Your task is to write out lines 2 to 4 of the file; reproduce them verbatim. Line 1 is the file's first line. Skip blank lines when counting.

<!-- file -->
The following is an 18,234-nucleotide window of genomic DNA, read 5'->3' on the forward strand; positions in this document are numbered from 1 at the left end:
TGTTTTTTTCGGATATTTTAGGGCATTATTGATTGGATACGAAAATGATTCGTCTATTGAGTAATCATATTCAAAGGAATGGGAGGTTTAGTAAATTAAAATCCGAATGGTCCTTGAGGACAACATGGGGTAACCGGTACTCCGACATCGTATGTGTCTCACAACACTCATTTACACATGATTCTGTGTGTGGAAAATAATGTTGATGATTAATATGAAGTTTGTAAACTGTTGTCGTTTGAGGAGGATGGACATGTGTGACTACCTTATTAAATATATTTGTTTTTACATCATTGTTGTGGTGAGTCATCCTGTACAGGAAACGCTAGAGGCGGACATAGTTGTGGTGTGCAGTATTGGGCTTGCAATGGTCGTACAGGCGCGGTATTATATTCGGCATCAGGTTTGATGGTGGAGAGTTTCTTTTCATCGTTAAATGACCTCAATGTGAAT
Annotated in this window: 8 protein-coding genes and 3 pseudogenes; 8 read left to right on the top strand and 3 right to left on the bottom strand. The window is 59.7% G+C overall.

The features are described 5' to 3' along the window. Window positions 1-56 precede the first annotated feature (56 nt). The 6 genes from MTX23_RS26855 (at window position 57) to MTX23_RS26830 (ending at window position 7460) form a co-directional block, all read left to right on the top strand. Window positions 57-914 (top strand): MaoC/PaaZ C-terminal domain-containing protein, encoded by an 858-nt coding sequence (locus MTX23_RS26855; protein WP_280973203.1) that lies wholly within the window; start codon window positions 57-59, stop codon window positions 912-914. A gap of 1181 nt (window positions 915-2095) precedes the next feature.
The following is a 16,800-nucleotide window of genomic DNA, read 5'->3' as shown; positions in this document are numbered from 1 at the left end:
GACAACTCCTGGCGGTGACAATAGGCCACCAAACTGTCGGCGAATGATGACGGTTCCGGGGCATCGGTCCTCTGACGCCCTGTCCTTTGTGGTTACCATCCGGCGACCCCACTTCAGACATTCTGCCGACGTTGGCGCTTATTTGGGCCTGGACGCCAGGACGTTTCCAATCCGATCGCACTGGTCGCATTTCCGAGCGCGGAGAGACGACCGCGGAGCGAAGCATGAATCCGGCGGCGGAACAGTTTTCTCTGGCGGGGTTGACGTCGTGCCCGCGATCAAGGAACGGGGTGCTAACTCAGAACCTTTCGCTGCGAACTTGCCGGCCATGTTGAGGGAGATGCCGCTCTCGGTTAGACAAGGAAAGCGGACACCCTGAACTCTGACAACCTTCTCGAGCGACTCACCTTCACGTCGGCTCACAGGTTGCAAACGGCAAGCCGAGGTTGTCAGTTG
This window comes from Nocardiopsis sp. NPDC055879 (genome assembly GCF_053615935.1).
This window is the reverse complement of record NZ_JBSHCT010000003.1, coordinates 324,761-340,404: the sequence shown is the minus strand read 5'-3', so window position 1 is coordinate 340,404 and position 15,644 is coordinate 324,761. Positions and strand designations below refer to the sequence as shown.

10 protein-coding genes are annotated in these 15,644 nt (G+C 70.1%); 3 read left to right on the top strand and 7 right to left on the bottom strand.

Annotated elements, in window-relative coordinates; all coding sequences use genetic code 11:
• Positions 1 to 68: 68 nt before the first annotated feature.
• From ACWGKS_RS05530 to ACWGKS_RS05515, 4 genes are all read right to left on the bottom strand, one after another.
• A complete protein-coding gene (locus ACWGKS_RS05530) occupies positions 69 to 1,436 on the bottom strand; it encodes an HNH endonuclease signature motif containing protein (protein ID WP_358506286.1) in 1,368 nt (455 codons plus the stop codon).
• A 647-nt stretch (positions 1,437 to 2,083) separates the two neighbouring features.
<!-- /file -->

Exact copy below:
TGTTTTTTTCGGATATTTTAGGGCATTATTGATTGGATACGAAAATGATTCGTCTATTGAGTAATCATATTCAAAGGAATGGGAGGTTTAGTAAATTAAAATCCGAATGGTCCTTGAGGACAACATGGGGTAACCGGTACTCCGACATCGTATGTGTCTCACAACACTCATTTACACATGATTCTGTGTGTGGAAAATAATGTTGATGATTAATATGAAGTTTGTAAACTGTTGTCGTTTGAGGAGGATGGACATGTGTGACTACCTTATTAAATATATTTGTTTTTACATCATTGTTGTGGTGAGTCATCCTGTACAGGAAACGCTAGAGGCGGACATAGTTGTGGTGTGCAGTATTGGGCTTGCAATGGTCGTACAGGCGCGGTATTATATTCGGCATCAGGTTTGATGGTGGAGAGTTTCTTTTCATCGTTAAATGACCTCAATGTGAAT
Annotated in this window: 8 protein-coding genes and 3 pseudogenes; 8 read left to right on the top strand and 3 right to left on the bottom strand. The window is 59.7% G+C overall.

The features are described 5' to 3' along the window. Window positions 1-56 precede the first annotated feature (56 nt). The 6 genes from MTX23_RS26855 (at window position 57) to MTX23_RS26830 (ending at window position 7460) form a co-directional block, all read left to right on the top strand. Window positions 57-914 (top strand): MaoC/PaaZ C-terminal domain-containing protein, encoded by an 858-nt coding sequence (locus MTX23_RS26855; protein WP_280973203.1) that lies wholly within the window; start codon window positions 57-59, stop codon window positions 912-914. A gap of 1181 nt (window positions 915-2095) precedes the next feature.